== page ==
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In June 2009, the World Health Organisation (WHO) announced a pandemic, caused by the influenza A (H1N1) virus commonly known as 'swine-flu' in UK. The symptoms of influenza infection (the swine-flu) are quite similar to that of a normal seasonal influenza namely fever, cold, cough, sore throat, chills, muscle and joint pains, loss of appetite and fatigue. The duration of illness is estimated to be between seven to ten days. Like other seasonal influenza viruses these H1N1 viruses cause severe illness in minority of people with secondary complications. Antiviral drugs are used to treat influenza, two classes of antiviral drugs are available one is adamantine inhibitors (Amantadine and Rimantadine) and the other one is neuraminidase inhibitors (Oseltamivir and Zanamivir).(1*) Laboratory testing showed that the H1N1 virus was resistant to adamantine inhibitors and may be susceptible to neuraminidase inhibitors.(2*) Anti-viral drugs Oseltamavir (Tamiflu) and Zanamir (Relenza) are being used throughout the UK to treat swine-flu. Tamiflu is preferred over Relenza as it comes in the form of oral tablets and can be swallowed easily where as Relenza is an inhalation powder. Relenza is found to be safe in the treatment of influenza in pregnant women.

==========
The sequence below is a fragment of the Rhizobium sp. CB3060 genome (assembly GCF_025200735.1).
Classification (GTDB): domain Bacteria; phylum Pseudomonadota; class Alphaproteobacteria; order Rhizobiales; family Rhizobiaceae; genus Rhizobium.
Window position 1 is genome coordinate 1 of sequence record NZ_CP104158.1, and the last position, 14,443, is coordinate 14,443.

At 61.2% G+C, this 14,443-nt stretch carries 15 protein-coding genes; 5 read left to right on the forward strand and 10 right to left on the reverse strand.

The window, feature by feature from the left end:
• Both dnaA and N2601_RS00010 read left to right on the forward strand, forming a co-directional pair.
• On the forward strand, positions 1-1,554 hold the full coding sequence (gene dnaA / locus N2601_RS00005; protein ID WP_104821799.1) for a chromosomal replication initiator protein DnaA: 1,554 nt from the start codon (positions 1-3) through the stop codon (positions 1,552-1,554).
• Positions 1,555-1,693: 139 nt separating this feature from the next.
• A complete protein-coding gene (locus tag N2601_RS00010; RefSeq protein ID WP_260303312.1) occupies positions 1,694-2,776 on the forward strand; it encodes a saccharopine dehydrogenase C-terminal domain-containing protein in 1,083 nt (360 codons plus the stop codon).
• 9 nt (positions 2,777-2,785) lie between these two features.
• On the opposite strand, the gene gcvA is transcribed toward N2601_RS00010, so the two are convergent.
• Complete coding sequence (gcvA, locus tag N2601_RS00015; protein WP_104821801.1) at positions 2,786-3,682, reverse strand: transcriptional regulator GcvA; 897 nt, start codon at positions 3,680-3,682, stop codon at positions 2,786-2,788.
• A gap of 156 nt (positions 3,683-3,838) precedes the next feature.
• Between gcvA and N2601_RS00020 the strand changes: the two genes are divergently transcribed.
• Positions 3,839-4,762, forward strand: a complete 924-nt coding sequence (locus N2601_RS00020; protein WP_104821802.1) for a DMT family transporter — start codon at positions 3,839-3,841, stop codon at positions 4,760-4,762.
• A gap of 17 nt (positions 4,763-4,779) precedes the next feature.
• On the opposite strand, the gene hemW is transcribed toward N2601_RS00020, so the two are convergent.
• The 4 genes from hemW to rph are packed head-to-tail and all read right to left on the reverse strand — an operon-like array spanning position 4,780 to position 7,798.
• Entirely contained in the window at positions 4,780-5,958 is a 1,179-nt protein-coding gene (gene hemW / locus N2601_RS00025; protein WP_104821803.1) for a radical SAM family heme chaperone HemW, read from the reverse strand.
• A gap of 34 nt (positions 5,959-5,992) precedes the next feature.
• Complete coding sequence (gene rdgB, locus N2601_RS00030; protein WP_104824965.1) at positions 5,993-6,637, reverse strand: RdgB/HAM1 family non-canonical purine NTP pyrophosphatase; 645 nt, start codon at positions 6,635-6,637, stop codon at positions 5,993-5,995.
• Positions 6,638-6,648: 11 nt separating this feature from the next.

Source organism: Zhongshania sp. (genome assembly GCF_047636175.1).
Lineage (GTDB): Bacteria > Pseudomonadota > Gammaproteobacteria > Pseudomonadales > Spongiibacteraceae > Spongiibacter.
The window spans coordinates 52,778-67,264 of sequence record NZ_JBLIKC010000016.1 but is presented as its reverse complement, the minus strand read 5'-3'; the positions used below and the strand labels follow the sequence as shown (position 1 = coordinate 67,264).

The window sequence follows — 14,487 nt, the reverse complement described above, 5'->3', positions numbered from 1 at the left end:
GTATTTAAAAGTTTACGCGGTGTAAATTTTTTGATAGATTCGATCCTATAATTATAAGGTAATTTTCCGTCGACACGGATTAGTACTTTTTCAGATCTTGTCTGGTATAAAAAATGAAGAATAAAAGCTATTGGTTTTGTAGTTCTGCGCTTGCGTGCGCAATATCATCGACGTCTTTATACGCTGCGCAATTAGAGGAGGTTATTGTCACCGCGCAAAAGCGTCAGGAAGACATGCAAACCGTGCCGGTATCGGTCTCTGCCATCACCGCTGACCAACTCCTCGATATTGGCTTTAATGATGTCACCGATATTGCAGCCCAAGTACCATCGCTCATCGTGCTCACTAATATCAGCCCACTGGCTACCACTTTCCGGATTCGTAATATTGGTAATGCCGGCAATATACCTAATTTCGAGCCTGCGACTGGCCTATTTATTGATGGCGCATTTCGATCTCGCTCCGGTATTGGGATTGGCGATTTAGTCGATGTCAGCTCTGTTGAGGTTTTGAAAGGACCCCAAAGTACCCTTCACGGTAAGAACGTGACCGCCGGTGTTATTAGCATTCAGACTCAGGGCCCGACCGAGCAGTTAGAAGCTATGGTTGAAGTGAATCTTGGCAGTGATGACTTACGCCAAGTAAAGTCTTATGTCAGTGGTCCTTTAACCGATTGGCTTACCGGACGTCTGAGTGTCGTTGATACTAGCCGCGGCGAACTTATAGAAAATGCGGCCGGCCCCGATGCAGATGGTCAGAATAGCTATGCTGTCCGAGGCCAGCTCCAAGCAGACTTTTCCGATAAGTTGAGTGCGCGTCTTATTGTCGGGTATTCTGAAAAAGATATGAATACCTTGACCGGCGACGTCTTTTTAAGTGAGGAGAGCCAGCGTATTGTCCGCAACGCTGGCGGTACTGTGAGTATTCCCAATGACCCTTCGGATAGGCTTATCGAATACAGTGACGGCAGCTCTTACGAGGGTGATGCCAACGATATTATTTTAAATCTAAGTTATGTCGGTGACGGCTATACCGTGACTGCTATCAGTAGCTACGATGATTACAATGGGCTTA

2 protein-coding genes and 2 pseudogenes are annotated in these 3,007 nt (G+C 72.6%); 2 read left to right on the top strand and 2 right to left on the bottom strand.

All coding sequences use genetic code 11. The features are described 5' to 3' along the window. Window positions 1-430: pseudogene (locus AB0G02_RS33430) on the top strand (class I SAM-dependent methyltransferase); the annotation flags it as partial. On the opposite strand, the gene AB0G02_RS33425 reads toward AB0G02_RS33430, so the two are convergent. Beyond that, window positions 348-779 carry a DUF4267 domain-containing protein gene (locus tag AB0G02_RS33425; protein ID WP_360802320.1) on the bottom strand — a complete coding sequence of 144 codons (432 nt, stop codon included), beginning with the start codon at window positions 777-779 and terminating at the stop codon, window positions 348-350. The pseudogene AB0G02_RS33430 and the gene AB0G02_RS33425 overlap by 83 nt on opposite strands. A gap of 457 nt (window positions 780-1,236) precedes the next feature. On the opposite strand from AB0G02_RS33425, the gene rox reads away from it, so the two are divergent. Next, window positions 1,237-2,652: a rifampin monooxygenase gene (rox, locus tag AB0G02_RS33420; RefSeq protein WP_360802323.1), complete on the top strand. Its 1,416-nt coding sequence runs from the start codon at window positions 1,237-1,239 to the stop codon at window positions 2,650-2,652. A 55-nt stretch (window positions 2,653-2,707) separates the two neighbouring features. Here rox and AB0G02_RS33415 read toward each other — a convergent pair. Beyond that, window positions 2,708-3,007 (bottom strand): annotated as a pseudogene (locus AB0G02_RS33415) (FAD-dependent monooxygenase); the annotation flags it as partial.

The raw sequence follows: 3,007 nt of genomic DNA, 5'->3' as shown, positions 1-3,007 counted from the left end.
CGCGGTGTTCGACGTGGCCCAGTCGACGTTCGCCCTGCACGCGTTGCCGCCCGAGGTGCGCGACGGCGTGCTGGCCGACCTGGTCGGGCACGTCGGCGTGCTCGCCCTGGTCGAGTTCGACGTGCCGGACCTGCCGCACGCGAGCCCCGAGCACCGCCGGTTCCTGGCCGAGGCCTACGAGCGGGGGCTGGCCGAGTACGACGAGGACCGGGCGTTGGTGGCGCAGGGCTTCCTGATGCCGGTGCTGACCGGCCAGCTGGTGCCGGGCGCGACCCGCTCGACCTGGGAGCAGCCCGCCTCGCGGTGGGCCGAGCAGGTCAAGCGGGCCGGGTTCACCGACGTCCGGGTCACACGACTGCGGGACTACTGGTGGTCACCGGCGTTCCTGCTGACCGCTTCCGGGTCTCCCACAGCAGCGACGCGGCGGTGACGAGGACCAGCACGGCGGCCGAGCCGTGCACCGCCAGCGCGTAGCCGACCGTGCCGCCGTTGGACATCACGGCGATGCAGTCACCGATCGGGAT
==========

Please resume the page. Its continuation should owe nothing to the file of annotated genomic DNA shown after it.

Oseltamivir phosphate is available in the market in the brand name of Tamiflu. Tamiflu (Oseltamivir phosphate) is an antiviral drug belonging to the class called neuraminidase inhibitors which acts by killing or inhibiting the growth of virus in adults and children over one year who have been symptomatic with influenza infection (the flu). In order for the flu virus to cause a disease it has to make copies of itself inside human cells, these cells are then released from the cell to spread the infection to other cells. The neuraminidase inhibitors prevent the release of virus from cells and thus limits the infectious cycle. These anti-viral drugs can also be used as a prophylaxis of influenza although it is not a substitute to the influenza vaccine (1). Tamiflu is available in the form of capsules in 30mg, 45mg and 70mg strengths and is also available as an oral solution containing 12mg/ml of the active drug. The dosage is specifically adjusted depending on if it is for treatment or for prophylaxis. In children over one year the dosage is calculated depending on body weight. After the drug is taken orally more than 90% of the drug is metabolized in the liver into active form and is excreted through the kidney (2).